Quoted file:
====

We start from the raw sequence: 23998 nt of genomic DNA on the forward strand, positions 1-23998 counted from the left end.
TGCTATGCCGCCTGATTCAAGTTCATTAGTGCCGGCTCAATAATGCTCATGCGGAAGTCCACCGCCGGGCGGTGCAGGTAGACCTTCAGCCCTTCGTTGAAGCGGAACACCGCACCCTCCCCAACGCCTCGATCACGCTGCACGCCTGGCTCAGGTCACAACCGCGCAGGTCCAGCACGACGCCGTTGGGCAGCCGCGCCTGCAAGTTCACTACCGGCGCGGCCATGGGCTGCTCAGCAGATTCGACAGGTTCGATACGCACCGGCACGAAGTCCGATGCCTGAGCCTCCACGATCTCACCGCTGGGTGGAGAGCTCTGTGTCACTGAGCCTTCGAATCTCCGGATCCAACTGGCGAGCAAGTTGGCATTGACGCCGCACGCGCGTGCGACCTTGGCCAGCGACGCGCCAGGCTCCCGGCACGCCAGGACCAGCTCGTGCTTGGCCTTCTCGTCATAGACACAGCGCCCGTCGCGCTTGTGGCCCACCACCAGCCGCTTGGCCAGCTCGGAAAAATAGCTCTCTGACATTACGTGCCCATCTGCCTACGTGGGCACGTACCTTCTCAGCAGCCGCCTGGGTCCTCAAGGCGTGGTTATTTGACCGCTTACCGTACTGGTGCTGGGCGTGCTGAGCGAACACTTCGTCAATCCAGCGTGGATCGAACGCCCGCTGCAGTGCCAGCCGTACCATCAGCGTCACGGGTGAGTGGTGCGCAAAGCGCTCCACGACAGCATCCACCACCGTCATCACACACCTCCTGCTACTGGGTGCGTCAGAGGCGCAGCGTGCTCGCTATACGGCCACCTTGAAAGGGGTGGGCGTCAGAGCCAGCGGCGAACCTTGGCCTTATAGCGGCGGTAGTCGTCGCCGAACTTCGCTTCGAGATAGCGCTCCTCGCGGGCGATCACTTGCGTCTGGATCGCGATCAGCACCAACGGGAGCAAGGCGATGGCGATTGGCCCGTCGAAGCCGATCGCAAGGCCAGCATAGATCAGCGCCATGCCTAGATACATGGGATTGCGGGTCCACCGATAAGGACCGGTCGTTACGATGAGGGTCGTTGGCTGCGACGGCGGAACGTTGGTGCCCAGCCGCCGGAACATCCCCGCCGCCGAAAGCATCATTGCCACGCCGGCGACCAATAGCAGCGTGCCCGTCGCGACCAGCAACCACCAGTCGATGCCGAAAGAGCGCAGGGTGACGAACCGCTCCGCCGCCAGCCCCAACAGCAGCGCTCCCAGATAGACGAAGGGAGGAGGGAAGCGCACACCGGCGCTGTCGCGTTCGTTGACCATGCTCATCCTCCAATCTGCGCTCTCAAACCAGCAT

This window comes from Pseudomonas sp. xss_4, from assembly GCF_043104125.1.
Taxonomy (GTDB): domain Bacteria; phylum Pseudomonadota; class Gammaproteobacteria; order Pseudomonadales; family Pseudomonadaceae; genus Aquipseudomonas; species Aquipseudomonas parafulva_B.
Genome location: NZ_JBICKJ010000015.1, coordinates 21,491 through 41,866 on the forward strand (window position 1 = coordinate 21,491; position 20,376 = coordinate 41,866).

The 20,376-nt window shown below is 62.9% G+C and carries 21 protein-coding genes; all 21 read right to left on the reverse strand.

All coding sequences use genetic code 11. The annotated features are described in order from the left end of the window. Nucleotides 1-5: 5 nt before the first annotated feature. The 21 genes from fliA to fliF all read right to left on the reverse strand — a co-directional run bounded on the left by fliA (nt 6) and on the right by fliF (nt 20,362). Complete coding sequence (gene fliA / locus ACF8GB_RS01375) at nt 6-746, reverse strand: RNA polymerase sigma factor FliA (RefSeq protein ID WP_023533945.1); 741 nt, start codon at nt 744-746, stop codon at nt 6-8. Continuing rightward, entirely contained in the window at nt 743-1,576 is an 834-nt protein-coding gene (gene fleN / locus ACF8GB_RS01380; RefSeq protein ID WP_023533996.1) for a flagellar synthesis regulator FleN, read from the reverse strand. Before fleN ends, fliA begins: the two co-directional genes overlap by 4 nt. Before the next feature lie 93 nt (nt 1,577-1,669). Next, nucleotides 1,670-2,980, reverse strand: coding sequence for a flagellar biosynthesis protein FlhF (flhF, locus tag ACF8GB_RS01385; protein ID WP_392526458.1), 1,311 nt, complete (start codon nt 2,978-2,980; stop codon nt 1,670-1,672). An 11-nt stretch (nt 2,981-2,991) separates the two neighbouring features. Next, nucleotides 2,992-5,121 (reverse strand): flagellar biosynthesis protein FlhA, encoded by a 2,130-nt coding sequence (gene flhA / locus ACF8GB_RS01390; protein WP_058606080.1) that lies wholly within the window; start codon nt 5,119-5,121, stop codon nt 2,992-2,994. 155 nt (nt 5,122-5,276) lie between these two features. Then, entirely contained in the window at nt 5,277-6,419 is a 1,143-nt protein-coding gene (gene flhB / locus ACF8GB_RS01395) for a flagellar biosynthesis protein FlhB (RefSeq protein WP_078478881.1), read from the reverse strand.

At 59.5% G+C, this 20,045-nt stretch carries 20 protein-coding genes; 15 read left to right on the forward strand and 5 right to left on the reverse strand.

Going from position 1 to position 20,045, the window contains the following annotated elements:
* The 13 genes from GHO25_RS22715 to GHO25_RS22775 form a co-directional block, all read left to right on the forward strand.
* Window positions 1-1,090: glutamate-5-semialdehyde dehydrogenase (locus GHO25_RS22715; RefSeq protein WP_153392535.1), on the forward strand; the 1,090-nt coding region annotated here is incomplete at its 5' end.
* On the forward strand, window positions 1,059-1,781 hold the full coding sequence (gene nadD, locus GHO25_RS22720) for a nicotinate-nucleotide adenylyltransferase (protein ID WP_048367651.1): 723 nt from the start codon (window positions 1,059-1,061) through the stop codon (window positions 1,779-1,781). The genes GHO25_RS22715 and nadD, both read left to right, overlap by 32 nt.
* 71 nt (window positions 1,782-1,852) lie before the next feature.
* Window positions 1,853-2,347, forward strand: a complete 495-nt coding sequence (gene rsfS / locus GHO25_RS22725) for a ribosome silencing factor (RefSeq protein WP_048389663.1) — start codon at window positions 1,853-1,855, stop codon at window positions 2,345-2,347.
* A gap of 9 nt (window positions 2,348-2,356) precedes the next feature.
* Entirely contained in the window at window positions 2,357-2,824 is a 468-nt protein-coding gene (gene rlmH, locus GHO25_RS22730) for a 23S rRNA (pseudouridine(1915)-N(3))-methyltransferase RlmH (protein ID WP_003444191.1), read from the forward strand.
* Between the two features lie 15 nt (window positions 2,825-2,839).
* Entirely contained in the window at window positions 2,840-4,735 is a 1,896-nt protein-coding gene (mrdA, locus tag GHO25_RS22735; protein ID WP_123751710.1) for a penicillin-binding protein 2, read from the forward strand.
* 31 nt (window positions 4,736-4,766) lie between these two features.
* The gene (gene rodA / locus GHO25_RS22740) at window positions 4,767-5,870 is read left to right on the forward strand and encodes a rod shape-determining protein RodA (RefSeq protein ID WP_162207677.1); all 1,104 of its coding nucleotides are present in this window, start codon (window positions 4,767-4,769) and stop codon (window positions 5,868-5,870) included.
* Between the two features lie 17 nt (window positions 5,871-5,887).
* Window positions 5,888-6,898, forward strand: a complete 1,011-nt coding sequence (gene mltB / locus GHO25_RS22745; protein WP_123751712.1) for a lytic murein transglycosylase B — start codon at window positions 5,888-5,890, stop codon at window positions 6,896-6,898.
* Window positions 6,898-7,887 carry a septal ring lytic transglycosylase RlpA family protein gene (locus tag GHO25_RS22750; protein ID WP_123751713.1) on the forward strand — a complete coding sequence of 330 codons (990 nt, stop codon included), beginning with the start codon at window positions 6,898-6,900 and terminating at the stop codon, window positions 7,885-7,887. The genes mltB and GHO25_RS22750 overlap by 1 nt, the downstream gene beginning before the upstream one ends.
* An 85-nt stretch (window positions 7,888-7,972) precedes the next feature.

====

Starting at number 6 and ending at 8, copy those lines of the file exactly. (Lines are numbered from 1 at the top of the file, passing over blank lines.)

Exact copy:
The 20,376-nt window shown below is 62.9% G+C and carries 21 protein-coding genes; all 21 read right to left on the reverse strand.

All coding sequences use genetic code 11. The annotated features are described in order from the left end of the window. Nucleotides 1-5: 5 nt before the first annotated feature. The 21 genes from fliA to fliF all read right to left on the reverse strand — a co-directional run bounded on the left by fliA (nt 6) and on the right by fliF (nt 20,362). Complete coding sequence (gene fliA / locus ACF8GB_RS01375) at nt 6-746, reverse strand: RNA polymerase sigma factor FliA (RefSeq protein ID WP_023533945.1); 741 nt, start codon at nt 744-746, stop codon at nt 6-8. Continuing rightward, entirely contained in the window at nt 743-1,576 is an 834-nt protein-coding gene (gene fleN / locus ACF8GB_RS01380; RefSeq protein ID WP_023533996.1) for a flagellar synthesis regulator FleN, read from the reverse strand. Before fleN ends, fliA begins: the two co-directional genes overlap by 4 nt. Before the next feature lie 93 nt (nt 1,577-1,669). Next, nucleotides 1,670-2,980, reverse strand: coding sequence for a flagellar biosynthesis protein FlhF (flhF, locus tag ACF8GB_RS01385; protein ID WP_392526458.1), 1,311 nt, complete (start codon nt 2,978-2,980; stop codon nt 1,670-1,672). An 11-nt stretch (nt 2,981-2,991) separates the two neighbouring features. Next, nucleotides 2,992-5,121 (reverse strand): flagellar biosynthesis protein FlhA, encoded by a 2,130-nt coding sequence (gene flhA / locus ACF8GB_RS01390; protein WP_058606080.1) that lies wholly within the window; start codon nt 5,119-5,121, stop codon nt 2,992-2,994. 155 nt (nt 5,122-5,276) lie between these two features. Then, entirely contained in the window at nt 5,277-6,419 is a 1,143-nt protein-coding gene (gene flhB / locus ACF8GB_RS01395) for a flagellar biosynthesis protein FlhB (RefSeq protein WP_078478881.1), read from the reverse strand.

At 59.5% G+C, this 20,045-nt stretch carries 20 protein-coding genes; 15 read left to right on the forward strand and 5 right to left on the reverse strand.